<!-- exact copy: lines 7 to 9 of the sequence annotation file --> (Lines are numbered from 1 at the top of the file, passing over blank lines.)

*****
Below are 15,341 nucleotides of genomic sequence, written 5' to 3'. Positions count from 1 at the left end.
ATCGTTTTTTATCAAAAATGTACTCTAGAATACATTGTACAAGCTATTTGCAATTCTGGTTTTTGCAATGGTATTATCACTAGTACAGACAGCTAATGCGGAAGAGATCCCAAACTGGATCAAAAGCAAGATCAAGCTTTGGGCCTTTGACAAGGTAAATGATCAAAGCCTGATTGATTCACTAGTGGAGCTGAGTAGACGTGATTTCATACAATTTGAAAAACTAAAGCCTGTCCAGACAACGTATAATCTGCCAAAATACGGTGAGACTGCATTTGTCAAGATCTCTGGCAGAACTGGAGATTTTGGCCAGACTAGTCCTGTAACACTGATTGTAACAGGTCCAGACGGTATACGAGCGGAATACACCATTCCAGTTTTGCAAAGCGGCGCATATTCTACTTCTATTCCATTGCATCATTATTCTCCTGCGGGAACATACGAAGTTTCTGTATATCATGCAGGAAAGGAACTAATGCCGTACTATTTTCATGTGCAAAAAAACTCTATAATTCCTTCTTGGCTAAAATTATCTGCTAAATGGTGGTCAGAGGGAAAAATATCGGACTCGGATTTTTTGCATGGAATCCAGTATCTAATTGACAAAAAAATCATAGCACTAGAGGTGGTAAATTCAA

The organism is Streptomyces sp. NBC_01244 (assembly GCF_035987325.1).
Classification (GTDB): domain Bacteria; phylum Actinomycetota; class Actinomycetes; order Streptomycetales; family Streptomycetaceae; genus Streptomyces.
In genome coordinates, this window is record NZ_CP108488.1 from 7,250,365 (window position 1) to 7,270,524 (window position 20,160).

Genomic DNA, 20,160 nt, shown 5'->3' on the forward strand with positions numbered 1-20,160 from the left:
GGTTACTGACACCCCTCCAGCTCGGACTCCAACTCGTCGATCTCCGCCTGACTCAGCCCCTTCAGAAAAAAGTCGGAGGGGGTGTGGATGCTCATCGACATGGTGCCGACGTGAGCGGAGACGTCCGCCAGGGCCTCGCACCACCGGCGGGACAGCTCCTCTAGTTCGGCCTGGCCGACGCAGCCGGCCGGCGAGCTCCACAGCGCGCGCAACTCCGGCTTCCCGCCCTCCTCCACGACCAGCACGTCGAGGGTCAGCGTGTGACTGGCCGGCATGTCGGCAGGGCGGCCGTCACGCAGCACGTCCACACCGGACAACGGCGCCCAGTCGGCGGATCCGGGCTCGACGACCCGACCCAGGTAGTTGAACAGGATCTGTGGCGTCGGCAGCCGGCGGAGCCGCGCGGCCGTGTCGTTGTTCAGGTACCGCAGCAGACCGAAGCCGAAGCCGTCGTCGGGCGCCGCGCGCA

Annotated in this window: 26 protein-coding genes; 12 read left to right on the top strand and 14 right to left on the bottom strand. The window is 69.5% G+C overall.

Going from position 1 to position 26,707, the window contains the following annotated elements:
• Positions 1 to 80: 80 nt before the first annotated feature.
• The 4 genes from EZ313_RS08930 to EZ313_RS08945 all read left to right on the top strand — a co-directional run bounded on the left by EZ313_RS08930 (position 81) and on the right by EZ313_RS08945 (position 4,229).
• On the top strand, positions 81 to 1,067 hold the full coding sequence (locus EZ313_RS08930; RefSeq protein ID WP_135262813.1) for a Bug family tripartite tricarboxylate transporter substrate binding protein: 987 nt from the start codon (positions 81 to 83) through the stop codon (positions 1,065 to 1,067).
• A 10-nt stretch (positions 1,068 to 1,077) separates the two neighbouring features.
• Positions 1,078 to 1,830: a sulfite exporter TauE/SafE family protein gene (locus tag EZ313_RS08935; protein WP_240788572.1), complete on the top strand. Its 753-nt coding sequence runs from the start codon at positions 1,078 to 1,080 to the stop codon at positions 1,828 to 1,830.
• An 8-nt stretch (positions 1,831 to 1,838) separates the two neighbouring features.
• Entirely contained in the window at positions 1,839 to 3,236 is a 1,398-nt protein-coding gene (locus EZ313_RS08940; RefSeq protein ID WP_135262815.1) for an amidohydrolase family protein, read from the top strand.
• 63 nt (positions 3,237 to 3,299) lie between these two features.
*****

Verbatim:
GGTTACTGACACCCCTCCAGCTCGGACTCCAACTCGTCGATCTCCGCCTGACTCAGCCCCTTCAGAAAAAAGTCGGAGGGGGTGTGGATGCTCATCGACATGGTGCCGACGTGAGCGGAGACGTCCGCCAGGGCCTCGCACCACCGGCGGGACAGCTCCTCTAGTTCGGCCTGGCCGACGCAGCCGGCCGGCGAGCTCCACAGCGCGCGCAACTCCGGCTTCCCGCCCTCCTCCACGACCAGCACGTCGAGGGTCAGCGTGTGACTGGCCGGCATGTCGGCAGGGCGGCCGTCACGCAGCACGTCCACACCGGACAACGGCGCCCAGTCGGCGGATCCGGGCTCGACGACCCGACCCAGGTAGTTGAACAGGATCTGTGGCGTCGGCAGCCGGCGGAGCCGCGCGGCCGTGTCGTTGTTCAGGTACCGCAGCAGACCGAAGCCGAAGCCGTCGTCGGGCGCCGCGCGCA

Annotated in this window: 26 protein-coding genes; 12 read left to right on the top strand and 14 right to left on the bottom strand. The window is 69.5% G+C overall.

Going from position 1 to position 26,707, the window contains the following annotated elements: